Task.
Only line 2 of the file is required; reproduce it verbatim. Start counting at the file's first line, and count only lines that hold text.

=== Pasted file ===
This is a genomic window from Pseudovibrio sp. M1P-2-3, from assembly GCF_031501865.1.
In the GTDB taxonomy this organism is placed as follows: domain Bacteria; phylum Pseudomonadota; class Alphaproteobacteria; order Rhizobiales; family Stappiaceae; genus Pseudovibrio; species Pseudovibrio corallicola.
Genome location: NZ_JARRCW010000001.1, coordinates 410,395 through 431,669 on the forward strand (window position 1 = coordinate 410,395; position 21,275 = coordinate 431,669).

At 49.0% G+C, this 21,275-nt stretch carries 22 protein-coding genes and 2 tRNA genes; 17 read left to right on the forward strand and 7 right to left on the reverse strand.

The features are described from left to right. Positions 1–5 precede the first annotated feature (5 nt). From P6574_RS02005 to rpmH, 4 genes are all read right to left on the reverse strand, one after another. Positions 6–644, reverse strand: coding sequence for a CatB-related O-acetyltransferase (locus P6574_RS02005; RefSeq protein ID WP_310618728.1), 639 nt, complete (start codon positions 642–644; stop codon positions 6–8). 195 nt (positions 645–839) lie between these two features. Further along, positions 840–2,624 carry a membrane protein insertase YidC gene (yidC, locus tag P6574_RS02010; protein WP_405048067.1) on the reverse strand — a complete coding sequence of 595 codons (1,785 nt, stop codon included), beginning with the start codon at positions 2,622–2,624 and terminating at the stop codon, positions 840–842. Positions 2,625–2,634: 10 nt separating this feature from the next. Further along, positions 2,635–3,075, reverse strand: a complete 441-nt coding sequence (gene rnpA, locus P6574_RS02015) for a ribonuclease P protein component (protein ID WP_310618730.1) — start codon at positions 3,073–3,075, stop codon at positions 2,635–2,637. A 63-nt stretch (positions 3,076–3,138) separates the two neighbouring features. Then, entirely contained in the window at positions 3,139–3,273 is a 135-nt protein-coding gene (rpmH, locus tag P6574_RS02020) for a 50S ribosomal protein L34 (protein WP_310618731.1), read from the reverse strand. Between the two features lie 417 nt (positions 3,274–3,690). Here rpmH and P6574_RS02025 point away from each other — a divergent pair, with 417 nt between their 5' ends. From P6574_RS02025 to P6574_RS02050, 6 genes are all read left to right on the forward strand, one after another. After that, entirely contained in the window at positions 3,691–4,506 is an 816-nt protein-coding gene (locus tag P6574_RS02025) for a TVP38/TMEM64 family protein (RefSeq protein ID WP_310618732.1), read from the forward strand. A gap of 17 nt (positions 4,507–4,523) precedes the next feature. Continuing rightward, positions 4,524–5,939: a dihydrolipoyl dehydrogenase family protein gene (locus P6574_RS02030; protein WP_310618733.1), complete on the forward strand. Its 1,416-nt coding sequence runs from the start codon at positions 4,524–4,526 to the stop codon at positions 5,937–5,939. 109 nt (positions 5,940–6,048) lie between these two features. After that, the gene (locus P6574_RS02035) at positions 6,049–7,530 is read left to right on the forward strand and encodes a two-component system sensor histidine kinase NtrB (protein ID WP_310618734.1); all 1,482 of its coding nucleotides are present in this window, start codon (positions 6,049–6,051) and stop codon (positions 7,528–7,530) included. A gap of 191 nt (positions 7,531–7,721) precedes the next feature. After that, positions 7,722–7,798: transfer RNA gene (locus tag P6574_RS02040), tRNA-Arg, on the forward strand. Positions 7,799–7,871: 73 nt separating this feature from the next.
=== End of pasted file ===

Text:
In the GTDB taxonomy this organism is placed as follows: domain Bacteria; phylum Pseudomonadota; class Alphaproteobacteria; order Rhizobiales; family Stappiaceae; genus Pseudovibrio; species Pseudovibrio corallicola.